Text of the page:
UK government approves expansion of Heathrow Airport - BBC reporter
A committee of senior British government ministers chaired by Prime Minister Theresa May on Tuesday backed expanding Heathrow Airport, a BBC reporter said, citing a source. Heathrow, Europe's busiest airport, is battling with its smaller rival Gatwick for the right to expand, after successive governments failed to make a decision on a new runway due to environmental and political protests. The government is due to make an announcement to parliament at 1130 GMT about which option it has decided to back.
Four killed on river ride at Australia's biggest theme park
By Colin Packham and Jonathan Barrett SYDNEY (Reuters) - Four people were killed on Tuesday on a river rapids ride at Australia's biggest theme park, police said, after a malfunction threw two of the victims off the seemingly innocuous ride and left the other two trapped inside. "One of the rides sustained a malfunction, causing two people to be ejected from a ride, and the other two were caught inside," Gavin Fuller, an official of Queensland Ambulance, told reporters.
U.S. takes aim at cyber attacks from connected devices as recalls mount
By Joseph Menn SAN FRANCISCO (Reuters) - Obama administration officials sought on Monday to reassure the public that it was taking steps to counter new types of cyber attacks such as the one Friday that rendered Twitter, Spotify, Netflix and dozens of other major websites unavailable. The Department of Homeland Security said it had held a conference call with 18 major communication service providers shortly after the attack began and was working to develop a new set of ?strategic principles? for securing internet-connected devices. DHS said its National Cybersecurity and Communications Integration Center was working with companies, law enforcement and researchers to cope with attacks made possible by the rapidly expanding number of smart gadgets that make up the "internet of Things." Such devices, including web-connected cameras, appliances and toys, have little in the way of security.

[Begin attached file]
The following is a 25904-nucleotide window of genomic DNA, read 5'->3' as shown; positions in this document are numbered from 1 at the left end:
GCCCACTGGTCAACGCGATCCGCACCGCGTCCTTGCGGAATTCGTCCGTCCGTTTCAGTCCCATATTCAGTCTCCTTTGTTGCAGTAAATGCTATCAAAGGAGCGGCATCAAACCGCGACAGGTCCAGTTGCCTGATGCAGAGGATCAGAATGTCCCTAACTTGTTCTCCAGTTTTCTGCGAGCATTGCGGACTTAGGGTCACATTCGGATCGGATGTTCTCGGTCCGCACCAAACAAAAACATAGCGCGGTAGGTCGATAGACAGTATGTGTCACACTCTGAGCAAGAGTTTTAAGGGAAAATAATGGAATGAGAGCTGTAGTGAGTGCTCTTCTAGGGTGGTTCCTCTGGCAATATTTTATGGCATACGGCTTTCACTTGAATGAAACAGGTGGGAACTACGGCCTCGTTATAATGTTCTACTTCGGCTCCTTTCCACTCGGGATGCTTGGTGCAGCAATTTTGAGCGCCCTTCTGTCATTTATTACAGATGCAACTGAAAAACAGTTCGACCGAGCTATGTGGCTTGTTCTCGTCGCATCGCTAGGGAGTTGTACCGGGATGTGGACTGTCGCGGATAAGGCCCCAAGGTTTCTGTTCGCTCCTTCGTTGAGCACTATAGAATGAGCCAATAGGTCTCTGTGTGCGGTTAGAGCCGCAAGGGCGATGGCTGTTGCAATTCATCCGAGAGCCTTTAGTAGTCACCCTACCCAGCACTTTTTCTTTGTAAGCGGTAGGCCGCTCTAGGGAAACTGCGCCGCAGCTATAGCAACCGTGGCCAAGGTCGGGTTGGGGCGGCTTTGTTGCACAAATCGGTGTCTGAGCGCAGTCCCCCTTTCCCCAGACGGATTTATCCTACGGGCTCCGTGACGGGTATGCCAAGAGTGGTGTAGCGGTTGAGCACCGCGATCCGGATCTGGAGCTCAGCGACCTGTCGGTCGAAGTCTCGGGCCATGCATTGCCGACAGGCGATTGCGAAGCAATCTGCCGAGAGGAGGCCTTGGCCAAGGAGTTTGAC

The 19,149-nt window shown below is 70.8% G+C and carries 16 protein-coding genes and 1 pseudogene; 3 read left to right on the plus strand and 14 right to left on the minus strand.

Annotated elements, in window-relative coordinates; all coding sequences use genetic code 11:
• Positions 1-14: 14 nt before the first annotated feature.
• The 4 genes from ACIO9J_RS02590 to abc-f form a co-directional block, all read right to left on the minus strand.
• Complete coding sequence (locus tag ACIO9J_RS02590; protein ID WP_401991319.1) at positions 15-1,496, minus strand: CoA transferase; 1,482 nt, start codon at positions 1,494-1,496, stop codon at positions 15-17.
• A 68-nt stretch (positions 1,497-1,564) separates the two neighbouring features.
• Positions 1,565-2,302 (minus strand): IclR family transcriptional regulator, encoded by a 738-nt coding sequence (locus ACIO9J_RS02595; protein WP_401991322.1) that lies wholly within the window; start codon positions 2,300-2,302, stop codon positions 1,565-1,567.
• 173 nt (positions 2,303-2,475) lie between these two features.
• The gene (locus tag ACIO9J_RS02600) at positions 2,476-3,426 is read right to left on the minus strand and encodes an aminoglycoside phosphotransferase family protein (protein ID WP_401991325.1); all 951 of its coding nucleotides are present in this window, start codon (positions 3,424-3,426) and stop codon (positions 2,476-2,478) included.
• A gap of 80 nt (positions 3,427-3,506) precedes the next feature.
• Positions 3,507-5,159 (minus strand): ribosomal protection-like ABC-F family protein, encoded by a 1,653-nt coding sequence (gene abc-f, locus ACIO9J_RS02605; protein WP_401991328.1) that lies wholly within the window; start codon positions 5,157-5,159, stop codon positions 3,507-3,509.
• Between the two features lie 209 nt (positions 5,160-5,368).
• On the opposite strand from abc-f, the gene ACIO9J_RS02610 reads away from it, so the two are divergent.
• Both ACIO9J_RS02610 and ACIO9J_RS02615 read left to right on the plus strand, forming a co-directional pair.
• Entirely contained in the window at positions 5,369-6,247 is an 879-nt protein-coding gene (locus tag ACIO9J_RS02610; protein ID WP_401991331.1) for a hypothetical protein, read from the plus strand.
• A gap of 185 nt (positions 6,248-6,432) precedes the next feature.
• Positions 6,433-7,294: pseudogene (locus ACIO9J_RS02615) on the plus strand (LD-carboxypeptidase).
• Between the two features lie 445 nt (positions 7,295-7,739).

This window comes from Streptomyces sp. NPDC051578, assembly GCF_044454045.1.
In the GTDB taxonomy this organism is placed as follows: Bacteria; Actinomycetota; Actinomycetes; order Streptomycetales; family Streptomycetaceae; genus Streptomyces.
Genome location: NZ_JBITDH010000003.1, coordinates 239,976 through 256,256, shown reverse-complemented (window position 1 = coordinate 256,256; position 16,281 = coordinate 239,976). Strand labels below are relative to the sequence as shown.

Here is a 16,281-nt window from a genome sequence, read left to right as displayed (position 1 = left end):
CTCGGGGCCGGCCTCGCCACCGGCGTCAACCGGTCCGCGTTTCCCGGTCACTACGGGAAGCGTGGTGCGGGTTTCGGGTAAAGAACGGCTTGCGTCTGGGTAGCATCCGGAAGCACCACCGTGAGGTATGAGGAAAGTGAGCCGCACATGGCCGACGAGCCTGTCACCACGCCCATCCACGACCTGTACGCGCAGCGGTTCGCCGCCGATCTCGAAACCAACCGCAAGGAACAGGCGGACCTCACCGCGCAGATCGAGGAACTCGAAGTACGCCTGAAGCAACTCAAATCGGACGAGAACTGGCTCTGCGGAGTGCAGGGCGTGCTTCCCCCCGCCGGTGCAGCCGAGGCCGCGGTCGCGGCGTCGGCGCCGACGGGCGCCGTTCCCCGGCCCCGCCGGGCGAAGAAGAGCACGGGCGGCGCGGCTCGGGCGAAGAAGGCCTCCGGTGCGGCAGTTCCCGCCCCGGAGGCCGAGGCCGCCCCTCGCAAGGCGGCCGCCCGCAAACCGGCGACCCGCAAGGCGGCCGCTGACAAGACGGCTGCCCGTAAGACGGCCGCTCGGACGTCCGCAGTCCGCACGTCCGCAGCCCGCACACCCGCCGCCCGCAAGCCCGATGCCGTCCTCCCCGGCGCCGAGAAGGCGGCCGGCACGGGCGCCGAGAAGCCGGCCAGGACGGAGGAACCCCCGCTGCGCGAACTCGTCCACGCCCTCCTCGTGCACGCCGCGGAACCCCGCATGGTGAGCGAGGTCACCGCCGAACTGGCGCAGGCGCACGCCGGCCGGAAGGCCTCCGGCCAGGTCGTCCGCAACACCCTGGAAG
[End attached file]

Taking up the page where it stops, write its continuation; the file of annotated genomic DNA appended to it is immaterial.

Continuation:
Islamist militants kill 60 in Pakistan police attack
Pakistan on Tuesday mourned the killing of at least 60 people in a brutal gun and suicide bomb assault on a police academy, the deadliest attack on a security installation in the country's history. The attack on the Balochistan Police College, around 20 kilometres east of the provincial capital Quetta, began around 11:10 pm (1810 GMT) Monday, with gunfire continuing to ring out at the site for several hours. Sarfaraz Bugti, home minister of Balochistan province, told reporters there had been three attackers.
Chinese firm issues US recall after massive cyberattackA Chinese electronics maker has recalled millions of products sold in the U.S. following a massive cyberattack that briefly blocked access to websites including Twitter and Netflix. Hangzhou Xiongmai Technology ...
Troubled Italian bank unveils overhaul plan to stay afloatMILAN (AP) ? Troubled Italian bank Monte dei Paschi di Siena unveiled Tuesday a restructuring plan that will include new management, thousands of job cuts, hundreds of branch closings and the disposal of soured loans in a bid to entice investors to inject up to 5 billion euros ($5.5 billion) in new capital.
Calais 'Jungle' empties as demolition crews move in
Workers were set to begin demolishing the notorious Calais "Jungle" camp on Tuesday as a second batch of migrants boarded buses under a massive operation to clear the squalid settlement. More than 1,900 left the slum on Monday, ahead of work to tear down the makeshift shelters and eateries in the camp that has become a symbol of Europe's refugee crisis. Some 400 youngsters are being provisionally housed in shipping containers in a part of the Jungle where families had been living, Interior Minister Bernard Cazeneuve said Monday.
Mirren, Bates, Nyong'o share life lessons at Elle dinner
Whaling nations vote down bid for South Atlantic sanctuary
Portoro? (Slovenia) (AFP) - Whaling nations defeated a renewed bid Tuesday by southern hemisphere states to create an Atlantic sanctuary for the marine mammals hunted to near extinction in the 20th century. A proposal by Argentina, Brazil, Gabon, South Africa and Uruguay, which needed a 75 percent majority, mustered only 38 yes votes out of 64 cast at an International Whaling Commission meeting, an outcome lamented by conservationists. Its main detractors were whalers Japan, Norway and Iceland -- with backing from a number of African, Asian and small island states.
Police deployed in Calais amid influx of young migrants